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The warped world of 1950s marriage counselling – Rebecca Onion – Aeon

The warped world of 1950s marriage counselling – Rebecca Onion – Aeon | The Daily HaLlelujah | Scoop.it
Advice columns from decades past provide a chilling glimpse into the horrors of marriage counselling before feminism
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Marriage has moved on and now the children come first

Marriage has moved on and now the children come first | The Daily HaLlelujah | Scoop.it
Gaby Hinsliff: They may not be Mr and Mrs Smith but, by delaying wedlock, Brad Pitt and Angelina Jolie are part of a new norm
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Darian Lee Jun Jie's comment, September 13, 2014 10:12 AM
This article discussed the issue of having children before marriage. In the past, having children before marriage was scorned upon; however, it seems that in recent years, having children before marriage is deemed alright. We are thought that pre-marital sex is wrong so why is it alright to have children before marriage? I personally feel that sex between couples should be sacred and carried out only after marriage as it is a way for couples to consummate their marriage. More importantly, couples must be financially stable and must be committed to each other before they have children, if not, they would not be able to provide for their children.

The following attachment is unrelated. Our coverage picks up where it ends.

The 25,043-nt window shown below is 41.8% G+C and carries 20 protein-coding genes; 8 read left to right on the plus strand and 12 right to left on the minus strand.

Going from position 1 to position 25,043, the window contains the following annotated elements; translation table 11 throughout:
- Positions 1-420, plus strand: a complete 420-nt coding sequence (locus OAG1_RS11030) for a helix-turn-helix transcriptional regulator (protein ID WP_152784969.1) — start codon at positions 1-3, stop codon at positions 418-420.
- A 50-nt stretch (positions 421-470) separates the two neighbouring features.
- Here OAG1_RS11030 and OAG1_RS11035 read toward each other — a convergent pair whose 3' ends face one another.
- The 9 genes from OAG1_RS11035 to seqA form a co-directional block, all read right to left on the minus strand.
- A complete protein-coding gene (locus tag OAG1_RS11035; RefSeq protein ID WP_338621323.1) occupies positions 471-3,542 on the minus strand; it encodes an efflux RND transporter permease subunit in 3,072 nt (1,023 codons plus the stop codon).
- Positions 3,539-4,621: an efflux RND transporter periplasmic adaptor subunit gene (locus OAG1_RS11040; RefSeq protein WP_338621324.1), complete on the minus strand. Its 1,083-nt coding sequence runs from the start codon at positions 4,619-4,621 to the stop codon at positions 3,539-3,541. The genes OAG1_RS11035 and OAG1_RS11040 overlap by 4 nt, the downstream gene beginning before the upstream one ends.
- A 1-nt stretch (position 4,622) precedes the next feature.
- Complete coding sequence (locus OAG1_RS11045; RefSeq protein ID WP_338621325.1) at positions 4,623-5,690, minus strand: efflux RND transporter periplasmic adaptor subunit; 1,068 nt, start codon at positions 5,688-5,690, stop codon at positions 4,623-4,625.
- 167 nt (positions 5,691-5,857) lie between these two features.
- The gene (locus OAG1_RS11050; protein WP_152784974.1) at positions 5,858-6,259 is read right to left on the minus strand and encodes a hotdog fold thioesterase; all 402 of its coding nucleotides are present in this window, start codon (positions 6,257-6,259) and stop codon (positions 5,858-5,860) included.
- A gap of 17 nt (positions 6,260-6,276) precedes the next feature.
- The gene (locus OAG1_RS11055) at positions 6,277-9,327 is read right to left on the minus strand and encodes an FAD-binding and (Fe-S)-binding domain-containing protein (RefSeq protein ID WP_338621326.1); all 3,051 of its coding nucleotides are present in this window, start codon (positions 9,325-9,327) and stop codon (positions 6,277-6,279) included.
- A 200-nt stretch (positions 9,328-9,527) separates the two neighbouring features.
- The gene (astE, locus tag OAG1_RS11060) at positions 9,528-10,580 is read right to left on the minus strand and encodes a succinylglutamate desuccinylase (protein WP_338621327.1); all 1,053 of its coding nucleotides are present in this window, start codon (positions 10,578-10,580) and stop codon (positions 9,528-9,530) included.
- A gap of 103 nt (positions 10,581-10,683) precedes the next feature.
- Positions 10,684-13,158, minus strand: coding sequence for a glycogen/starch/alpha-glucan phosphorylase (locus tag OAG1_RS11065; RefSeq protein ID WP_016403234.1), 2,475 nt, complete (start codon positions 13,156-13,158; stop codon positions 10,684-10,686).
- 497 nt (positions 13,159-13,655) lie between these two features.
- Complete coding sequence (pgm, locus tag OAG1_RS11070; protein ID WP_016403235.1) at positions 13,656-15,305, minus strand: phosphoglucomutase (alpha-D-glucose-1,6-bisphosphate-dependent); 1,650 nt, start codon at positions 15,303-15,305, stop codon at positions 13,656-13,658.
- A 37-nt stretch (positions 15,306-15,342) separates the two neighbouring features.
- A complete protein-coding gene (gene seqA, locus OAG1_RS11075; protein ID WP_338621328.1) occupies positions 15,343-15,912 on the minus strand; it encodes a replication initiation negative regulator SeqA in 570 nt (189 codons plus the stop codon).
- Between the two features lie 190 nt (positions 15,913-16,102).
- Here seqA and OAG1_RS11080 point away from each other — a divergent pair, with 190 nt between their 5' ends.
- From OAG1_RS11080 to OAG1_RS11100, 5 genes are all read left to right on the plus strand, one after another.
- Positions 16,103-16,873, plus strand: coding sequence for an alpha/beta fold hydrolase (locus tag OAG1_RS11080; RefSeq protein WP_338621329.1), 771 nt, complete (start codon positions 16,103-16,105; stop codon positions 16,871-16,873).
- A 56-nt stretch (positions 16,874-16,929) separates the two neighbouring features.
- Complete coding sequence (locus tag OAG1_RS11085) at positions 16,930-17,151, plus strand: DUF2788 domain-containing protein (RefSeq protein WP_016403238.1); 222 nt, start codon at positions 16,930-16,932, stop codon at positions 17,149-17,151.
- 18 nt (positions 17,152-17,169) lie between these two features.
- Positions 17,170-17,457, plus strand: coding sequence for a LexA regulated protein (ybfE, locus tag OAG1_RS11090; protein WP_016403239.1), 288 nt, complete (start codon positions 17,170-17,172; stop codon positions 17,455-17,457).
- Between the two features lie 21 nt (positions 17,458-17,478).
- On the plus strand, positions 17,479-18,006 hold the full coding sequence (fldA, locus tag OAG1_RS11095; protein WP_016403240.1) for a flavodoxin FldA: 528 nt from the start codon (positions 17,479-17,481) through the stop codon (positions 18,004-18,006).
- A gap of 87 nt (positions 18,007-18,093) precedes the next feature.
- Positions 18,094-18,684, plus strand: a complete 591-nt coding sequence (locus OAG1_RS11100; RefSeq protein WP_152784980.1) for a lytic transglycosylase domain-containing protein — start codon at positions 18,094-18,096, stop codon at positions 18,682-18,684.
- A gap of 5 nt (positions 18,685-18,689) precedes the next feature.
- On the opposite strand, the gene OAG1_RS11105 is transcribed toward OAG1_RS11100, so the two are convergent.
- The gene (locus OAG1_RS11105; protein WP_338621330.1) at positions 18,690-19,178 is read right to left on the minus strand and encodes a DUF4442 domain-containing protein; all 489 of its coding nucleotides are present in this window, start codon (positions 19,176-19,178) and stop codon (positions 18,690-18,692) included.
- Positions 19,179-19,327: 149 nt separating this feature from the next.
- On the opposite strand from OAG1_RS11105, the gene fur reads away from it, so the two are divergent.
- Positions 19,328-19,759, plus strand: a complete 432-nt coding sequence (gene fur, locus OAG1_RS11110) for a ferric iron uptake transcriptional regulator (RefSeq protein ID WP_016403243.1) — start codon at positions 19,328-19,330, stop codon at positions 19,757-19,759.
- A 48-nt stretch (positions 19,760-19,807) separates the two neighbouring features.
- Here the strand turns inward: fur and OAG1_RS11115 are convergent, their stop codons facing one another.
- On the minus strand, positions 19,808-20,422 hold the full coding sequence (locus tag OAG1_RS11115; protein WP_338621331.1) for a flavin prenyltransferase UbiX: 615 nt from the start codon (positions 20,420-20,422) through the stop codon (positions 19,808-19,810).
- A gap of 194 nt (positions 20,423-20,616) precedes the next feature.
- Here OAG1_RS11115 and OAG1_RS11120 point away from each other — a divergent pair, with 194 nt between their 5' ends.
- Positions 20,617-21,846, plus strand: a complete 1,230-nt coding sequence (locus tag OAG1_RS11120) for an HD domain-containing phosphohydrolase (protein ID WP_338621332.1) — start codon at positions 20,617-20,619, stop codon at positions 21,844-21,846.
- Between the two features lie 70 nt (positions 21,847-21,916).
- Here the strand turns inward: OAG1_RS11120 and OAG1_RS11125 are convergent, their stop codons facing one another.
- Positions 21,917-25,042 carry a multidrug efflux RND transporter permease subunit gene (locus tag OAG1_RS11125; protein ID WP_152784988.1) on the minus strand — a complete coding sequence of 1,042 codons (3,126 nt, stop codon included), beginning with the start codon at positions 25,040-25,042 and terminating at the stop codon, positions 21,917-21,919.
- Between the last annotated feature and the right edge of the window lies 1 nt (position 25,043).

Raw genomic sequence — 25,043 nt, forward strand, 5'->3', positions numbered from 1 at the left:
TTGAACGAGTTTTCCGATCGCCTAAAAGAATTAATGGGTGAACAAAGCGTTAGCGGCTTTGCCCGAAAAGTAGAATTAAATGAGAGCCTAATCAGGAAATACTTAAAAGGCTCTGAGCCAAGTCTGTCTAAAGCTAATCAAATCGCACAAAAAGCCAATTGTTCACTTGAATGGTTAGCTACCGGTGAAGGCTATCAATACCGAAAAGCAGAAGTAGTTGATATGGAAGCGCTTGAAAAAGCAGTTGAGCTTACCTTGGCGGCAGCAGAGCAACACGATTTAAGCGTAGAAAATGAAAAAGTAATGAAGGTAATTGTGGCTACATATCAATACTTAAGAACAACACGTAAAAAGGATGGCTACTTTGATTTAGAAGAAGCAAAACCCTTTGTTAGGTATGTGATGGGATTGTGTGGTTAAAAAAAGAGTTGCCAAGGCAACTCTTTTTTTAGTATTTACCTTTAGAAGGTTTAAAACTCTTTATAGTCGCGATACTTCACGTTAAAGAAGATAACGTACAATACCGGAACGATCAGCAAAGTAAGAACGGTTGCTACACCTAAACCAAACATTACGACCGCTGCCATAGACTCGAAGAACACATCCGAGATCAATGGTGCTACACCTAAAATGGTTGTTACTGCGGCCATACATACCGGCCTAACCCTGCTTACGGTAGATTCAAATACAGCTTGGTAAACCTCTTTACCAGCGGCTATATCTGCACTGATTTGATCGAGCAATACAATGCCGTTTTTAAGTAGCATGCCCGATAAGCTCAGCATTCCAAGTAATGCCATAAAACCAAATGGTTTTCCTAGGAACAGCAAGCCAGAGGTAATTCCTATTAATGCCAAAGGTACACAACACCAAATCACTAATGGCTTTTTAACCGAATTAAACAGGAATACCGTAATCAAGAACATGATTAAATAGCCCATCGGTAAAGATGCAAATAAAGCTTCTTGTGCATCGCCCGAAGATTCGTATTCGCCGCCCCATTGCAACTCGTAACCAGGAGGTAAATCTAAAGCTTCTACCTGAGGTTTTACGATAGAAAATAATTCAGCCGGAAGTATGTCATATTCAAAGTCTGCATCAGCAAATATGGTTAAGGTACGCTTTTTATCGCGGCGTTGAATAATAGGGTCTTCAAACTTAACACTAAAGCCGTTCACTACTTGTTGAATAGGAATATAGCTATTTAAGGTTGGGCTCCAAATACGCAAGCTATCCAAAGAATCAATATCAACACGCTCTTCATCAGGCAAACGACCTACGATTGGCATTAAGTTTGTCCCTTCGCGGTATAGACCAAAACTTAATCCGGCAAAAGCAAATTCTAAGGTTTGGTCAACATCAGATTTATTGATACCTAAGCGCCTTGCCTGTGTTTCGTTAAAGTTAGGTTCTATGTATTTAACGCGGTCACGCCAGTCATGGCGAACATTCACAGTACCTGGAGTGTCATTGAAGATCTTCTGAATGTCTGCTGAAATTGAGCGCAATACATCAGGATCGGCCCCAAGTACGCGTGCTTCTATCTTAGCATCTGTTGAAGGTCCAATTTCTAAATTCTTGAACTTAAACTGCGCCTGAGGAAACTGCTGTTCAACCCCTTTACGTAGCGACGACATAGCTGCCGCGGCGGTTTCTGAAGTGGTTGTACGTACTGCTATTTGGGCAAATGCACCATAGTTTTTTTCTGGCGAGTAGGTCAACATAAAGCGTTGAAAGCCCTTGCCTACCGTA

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Millennials: Society Will Be Just Fine Without Marriage

Millennials: Society Will Be Just Fine Without Marriage | The Daily HaLlelujah | Scoop.it
A poll suggests young people aren't convinced that spouse-hunting and baby-making should be a priority for their generation.
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Mellissa's comment, September 1, 2014 8:39 AM
In the past, families are the basic unit of a society and it is evident that the mindset of the younger generation is vastly different. Now, the younger generation does not place an emphasis on families as much as their parents or grandparents. They are more focused on other aspects of their lives instead of rushing into a marriage. Personally, I feel that there is no need to place marriage as a priority as feelings will come naturally. It is most crucial that both parties are willing to commit to their marriage for a long time. Without commitment, the marriage would not be able to last and instead fall apart and hurt both parties greatly at the end of the day. Therefore, it is most important that both parties are willing to settle down to form a family, which is what they truly want, so as to prevent themselves from regretting their decision in the future.
Gabriel Lim Zong Yi's comment, September 1, 2014 9:51 AM